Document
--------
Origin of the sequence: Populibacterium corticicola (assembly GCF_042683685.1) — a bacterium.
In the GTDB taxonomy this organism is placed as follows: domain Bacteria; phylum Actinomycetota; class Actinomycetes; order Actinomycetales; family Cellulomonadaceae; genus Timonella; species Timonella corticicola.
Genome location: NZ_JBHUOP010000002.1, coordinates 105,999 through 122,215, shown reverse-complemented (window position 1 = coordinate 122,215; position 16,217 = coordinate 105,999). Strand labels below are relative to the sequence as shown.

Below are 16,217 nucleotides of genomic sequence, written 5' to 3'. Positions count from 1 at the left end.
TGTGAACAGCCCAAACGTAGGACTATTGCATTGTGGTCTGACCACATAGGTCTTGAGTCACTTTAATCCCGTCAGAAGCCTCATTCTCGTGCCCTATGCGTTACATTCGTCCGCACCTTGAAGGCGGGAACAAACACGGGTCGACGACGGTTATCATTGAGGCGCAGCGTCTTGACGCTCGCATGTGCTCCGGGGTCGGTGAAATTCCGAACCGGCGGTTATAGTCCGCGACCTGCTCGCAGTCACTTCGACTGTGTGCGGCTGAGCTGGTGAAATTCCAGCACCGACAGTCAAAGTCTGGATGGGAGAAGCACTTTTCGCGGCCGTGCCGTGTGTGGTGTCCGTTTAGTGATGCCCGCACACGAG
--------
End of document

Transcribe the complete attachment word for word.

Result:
Origin of the sequence: Populibacterium corticicola (assembly GCF_042683685.1) — a bacterium.
In the GTDB taxonomy this organism is placed as follows: domain Bacteria; phylum Actinomycetota; class Actinomycetes; order Actinomycetales; family Cellulomonadaceae; genus Timonella; species Timonella corticicola.
Genome location: NZ_JBHUOP010000002.1, coordinates 105,999 through 122,215, shown reverse-complemented (window position 1 = coordinate 122,215; position 16,217 = coordinate 105,999). Strand labels below are relative to the sequence as shown.

Below are 16,217 nucleotides of genomic sequence, written 5' to 3'. Positions count from 1 at the left end.
TGTGAACAGCCCAAACGTAGGACTATTGCATTGTGGTCTGACCACATAGGTCTTGAGTCACTTTAATCCCGTCAGAAGCCTCATTCTCGTGCCCTATGCGTTACATTCGTCCGCACCTTGAAGGCGGGAACAAACACGGGTCGACGACGGTTATCATTGAGGCGCAGCGTCTTGACGCTCGCATGTGCTCCGGGGTCGGTGAAATTCCGAACCGGCGGTTATAGTCCGCGACCTGCTCGCAGTCACTTCGACTGTGTGCGGCTGAGCTGGTGAAATTCCAGCACCGACAGTCAAAGTCTGGATGGGAGAAGCACTTTTCGCGGCCGTGCCGTGTGTGGTGTCCGTTTAGTGATGCCCGCACACGAG